BALTIMORE, MD — Orchestras these days like to put titles on programs, which usually means a dash of the cute, the trite or the hyperbolic. But the title given to the Baltimore Symphony Orchestra’s SuperPops offering this weekend strikes just the right note — “Marvin Hamlisch: One Singular Sensation.”
The personable, prodigious composer was a singular force who created sensational scores for Broadway and Hollywood. His three Oscars, four Grammys, four Emmys, three Golden Globes, a Tony and Pulitzer Prize affirm that
Hamlisch, who died in 2012 at the age of 68, also enjoyed a busy and successful concert career. He served as the BSO’s principal pops conductor from 1996 to 2000, and held similar posts with several other ensembles, including the National Symphony Orchestra and orchestras in Pittsburgh, Dallas and Seattle, San Diego, Milwaukee and Pasadena.
“Marvin loved the BSO and he loved those musicians,” says the composer’s widow, Terre Blair Hamlisch, who plans to attend the “One Singular Sensation” performances this weekend.
Conducting the BSO’s tribute will be Hamlisch’s successor as principal pops conductor, Jack Everly.
“The audience in Baltimore is the best, most welcoming one you could ask for, and I know Marvin felt it all those years he was there,” Everly says.
The two men enjoyed a long friendship, which began in the early 1980s when Everly was conductor for the national touring company of Hamlisch’s musical “They’re Playing Our Song.”
When Hamlisch started getting pops engagements with orchestras, he asked Everly to be his conductor. “Marvin would mostly be at the piano, and also be the raconteur for the concert,” Everly says. “I would do most of the conducting.”
Gradually, Hamlisch took on all the podium duties himself and expanded his pops career.
“Marvin was a colleague out there doing his own concerts which, naturally, contained a lot of his own music, so I never put together a Hamlisch program,” Everly says. “I didn’t think it would be appropriate. I didn’t expect to assemble a concert such as this, but after his death, I wanted to honor him. I miss Marvin very much.”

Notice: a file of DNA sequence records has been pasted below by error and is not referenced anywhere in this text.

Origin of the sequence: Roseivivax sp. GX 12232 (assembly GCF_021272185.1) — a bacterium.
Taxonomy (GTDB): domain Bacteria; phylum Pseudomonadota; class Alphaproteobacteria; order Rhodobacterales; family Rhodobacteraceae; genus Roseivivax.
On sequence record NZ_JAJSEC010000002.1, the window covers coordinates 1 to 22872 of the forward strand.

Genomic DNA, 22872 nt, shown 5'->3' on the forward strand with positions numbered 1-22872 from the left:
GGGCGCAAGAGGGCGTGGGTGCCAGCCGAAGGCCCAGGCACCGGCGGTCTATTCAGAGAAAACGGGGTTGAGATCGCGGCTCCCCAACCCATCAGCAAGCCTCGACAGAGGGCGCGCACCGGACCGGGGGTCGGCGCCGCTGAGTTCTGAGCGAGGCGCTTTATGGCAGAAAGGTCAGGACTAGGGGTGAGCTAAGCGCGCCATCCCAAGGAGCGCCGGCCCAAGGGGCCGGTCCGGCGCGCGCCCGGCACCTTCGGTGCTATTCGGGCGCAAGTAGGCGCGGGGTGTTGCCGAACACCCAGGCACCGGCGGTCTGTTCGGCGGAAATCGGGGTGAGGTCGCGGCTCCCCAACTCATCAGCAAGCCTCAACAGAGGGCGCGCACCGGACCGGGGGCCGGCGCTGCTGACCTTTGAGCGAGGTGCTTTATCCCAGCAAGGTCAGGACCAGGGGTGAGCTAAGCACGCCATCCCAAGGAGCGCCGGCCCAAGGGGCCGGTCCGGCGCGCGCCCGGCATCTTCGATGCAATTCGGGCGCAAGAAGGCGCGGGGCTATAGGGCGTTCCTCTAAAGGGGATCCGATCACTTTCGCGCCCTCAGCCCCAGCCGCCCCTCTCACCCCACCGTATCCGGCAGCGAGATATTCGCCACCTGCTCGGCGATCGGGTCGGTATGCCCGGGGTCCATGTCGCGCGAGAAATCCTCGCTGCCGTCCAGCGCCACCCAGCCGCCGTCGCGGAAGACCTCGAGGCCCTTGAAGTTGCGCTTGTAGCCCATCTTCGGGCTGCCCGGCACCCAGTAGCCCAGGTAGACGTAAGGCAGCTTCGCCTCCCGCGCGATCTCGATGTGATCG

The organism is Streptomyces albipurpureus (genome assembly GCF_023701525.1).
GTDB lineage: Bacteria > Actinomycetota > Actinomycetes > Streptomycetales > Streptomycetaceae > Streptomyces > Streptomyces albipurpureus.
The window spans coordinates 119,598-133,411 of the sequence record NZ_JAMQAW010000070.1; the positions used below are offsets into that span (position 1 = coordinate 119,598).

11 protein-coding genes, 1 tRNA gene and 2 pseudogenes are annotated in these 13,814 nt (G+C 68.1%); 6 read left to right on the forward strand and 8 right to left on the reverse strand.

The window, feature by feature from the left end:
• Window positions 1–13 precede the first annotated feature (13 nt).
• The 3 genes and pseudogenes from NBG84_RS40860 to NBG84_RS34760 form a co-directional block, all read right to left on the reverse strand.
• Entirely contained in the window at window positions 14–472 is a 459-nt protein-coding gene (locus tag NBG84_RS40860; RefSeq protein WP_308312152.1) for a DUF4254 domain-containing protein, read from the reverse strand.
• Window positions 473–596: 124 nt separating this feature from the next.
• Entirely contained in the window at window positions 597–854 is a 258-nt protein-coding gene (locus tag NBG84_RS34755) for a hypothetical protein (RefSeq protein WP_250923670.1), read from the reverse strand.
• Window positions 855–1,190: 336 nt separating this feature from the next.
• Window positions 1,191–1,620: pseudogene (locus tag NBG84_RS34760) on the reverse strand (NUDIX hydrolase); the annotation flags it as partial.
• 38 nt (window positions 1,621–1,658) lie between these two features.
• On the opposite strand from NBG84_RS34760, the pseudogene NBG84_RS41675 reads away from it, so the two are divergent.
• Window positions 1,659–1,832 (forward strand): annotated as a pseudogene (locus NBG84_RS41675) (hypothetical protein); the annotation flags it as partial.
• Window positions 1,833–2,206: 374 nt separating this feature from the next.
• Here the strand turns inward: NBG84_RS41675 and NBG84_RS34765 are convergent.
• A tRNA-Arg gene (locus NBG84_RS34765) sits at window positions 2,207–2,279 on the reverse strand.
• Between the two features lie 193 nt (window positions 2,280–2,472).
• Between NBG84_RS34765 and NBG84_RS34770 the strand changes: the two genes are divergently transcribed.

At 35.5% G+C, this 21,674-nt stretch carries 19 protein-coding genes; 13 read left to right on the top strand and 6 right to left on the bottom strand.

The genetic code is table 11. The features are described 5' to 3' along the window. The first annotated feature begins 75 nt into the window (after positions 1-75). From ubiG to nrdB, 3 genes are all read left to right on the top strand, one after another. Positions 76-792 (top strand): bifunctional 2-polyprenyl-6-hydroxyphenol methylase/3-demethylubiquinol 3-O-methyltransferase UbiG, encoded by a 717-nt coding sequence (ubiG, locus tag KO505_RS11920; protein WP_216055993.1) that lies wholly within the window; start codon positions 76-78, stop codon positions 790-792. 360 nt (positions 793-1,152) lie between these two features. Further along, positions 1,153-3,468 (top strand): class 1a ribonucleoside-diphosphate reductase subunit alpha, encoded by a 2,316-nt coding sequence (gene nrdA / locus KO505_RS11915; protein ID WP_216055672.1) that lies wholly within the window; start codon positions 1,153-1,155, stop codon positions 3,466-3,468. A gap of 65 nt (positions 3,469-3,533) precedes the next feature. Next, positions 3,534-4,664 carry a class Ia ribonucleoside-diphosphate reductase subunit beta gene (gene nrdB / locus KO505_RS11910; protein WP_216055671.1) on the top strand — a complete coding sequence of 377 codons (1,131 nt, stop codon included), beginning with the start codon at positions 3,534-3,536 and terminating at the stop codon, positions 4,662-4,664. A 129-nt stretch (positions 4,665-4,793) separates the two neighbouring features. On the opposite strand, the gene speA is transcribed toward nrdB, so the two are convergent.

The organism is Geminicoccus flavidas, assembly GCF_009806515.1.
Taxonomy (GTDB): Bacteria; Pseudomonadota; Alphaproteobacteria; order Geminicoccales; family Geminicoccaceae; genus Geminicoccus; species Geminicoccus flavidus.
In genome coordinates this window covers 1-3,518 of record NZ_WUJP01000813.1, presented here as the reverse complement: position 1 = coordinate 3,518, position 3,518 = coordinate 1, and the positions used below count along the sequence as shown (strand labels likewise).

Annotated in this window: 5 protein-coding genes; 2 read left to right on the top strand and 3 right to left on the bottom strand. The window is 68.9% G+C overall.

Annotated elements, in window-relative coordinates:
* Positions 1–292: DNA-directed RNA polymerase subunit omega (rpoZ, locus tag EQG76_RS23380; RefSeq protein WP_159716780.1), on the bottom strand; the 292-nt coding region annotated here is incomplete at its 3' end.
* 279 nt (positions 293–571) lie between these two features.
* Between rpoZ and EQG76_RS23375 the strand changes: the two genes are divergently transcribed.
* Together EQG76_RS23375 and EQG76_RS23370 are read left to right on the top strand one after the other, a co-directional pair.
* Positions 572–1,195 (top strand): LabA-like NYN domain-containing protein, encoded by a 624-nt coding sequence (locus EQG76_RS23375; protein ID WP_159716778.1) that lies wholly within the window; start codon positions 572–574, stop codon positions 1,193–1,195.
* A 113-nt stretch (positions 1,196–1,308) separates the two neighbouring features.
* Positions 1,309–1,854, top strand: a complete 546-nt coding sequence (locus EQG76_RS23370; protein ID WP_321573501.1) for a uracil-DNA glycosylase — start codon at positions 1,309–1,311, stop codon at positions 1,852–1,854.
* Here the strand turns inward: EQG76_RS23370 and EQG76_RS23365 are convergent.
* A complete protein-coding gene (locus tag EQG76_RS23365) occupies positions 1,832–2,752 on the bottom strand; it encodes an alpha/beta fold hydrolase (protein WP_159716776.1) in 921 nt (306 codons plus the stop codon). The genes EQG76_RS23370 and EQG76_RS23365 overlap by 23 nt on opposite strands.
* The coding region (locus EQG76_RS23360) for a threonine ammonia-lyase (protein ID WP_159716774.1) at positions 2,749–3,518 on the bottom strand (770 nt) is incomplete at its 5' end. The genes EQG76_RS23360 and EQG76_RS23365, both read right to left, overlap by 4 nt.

The lineup Everly has assembled for the BSO presentation includes excerpts from such film scores as “The Swimmer” (Hamlisch’s first Hollywood work), “Sophie’s Choice” and “The Way We Were.”
“We will also have some unusual items,” Everly says. “I’ve orchestrated ‘That’s How I Say Goodbye,’ which was deleted from [the 2002 Broadway show] ‘Sweet Smell of Success.’ It’s one of Marvin’s most passionately lyrical ballads.”
“That song rips my heart out,” says Terre Hamlisch. “There’s another one that’s hard for me to hear now. It’s from ‘The Nutty Professor,’ which Marvin wrote with Rupert Holmes near the end of his life. The song is ‘While I Still Have the Time.’ It really feels like Marvin speaking to all of us when that song is sung.”
The way Terre, a TV producer and interviewer, met Marvin in Los Angeles “is the stuff of musicals,” she says. A friend of the composer’s suggested he call Terre.
“I knew of Marvin, of course, but I didn’t understand why he was calling,” she says. “When we started talking and laughing there was a connection. He invited me to lunch and said if Bruce Springsteen called and asked me out, he would understand if I canceled. But I went to lunch and it was one of the best decisions I ever made.”
Although 18 months has passed since Hamlisch’s death, Terre is still mourning the loss of her husband.
“It’s actually getting more difficult,” she says. “The first year I was in shock. Now I am out of denial and trying to deal with the reality of his being gone and not coming back. He was extraordinarily humble; he never thought of himself as higher than anyone else. He was just so ebullient in life and so witty. I was very lucky.”